Wear a white ribbon during the 16-day period. A white ribbon is a symbol of peace and symbolises your commitment to never commit or condone violence against women and children.
Other ways you can support the campaign:
Volunteer some of your time and energy in support of a non-governmental organisation or community group working in your area to help abused women and children. Use your life skills and knowledge to help support victims of abuse.
Speak out against woman and child abuse.
- Encourage silent female victims to talk about abuse and ensure that they get help.
- Report child abuse to the police.
- Encourage children to report bullying to teachers or the school principal.
- Encourage men and boys to talk about abuse and actively discourage abusive behaviour.
Seek help if you’re emotionally, physically or sexually abusive to your partner or children.
Encourage and talk to friends, relatives and colleagues to take a stand against the abuse of women and children.
Spread the message and join the conversation on social media using #NoExcuse
Join your community policing forum (CPF): The community and local police stations are active partners in ensuring local safety and security. The goal of the CPF is to bring about effective crime prevention by launching intelligence-driven crime prevention projects in partnership with local communities. For more information on how to join, contact your local police station.
The Western Cape Department of Community Safety encourages you to stand tall and speak out during the 16 Days of Activism campaign.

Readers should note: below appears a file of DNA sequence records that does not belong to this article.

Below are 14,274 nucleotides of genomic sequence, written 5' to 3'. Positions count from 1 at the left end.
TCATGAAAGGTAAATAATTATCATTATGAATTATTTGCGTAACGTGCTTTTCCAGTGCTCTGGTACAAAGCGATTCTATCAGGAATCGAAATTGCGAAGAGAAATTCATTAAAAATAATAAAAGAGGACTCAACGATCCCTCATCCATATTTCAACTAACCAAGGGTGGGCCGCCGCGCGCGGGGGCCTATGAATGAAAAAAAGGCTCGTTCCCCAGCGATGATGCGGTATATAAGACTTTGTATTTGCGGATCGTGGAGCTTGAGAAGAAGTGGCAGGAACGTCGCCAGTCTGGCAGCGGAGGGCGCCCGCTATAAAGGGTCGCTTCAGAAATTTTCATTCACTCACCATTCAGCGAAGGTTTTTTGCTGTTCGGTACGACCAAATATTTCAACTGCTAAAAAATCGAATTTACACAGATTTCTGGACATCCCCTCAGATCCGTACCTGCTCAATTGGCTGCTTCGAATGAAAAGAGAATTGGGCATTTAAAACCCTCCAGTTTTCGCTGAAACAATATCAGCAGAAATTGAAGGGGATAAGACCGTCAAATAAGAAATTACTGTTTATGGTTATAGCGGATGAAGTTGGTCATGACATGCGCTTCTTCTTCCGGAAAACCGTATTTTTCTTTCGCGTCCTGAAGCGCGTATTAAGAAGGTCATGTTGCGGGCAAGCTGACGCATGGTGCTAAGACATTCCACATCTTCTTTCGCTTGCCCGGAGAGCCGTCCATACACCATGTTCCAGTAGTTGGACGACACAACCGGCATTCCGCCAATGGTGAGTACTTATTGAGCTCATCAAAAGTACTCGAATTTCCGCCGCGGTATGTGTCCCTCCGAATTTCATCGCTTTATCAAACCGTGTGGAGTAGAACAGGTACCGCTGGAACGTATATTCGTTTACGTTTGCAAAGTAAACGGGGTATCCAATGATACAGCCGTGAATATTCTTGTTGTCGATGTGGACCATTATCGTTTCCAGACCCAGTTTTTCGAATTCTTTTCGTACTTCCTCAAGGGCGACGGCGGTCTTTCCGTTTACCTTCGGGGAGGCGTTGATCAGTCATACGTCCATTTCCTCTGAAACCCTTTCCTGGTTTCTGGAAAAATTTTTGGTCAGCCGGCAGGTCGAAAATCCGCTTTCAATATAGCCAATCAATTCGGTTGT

Let’s make the Western Cape safer and Better Together.
- Speak out against abuse.
- Report abuse.
- The Western Cape Department of Community Safety can provide help and support to communities. If you know of a person or child being abused in your community, please report it.
Report crime anonymously: Call Crime Stop on 08600 10111 or SMS the CRIMELINE on 32211 (R1/sms)
Where to go for help
You can phone the following organisations to report women and child abuse:
- Stop Gender Violence helpline: 0800 150 150
- Report neglect or abuse of a child: 0861 4 CHILD (24453)
- SAPS: 08600 10111
- Childline: 08000 55 555
- Report any abuse of children and women to the Department of Social Development on 0800 220 250.
- LifeLine 24-hour crisis helpline: 021 461 1111
- Find out more about our safety services for women and children by sending an SMS with the word INFO to 35 395.
- Rape Crisis Cape Town Trust counselling lines:
- Observatory: 021 447 9762
- Athlone: 021 633 9229
- Khayelitsha: 021 361 9085
- If you’re a witness and are afraid for your safety for reasons linked to being a witness, you can apply for witness protection. Contact the Witness Protection Unit at the National Prosecuting Authority (NPA) at 012 845 6000.
These organisations can also offer support and assistance:
Athlone, Cape Town
Share your photos, messages and videos showing how you are participating in the Orange the World: #HearMeToo campaign at facebook.com/SayNO.UNiTE and twitter.com/SayNO_UNiTE using #orangetheworld and #HearMeToo.
Minister Alan Winde's message on 16 Days of Activism
How to spot the signs of physical and emotional abuse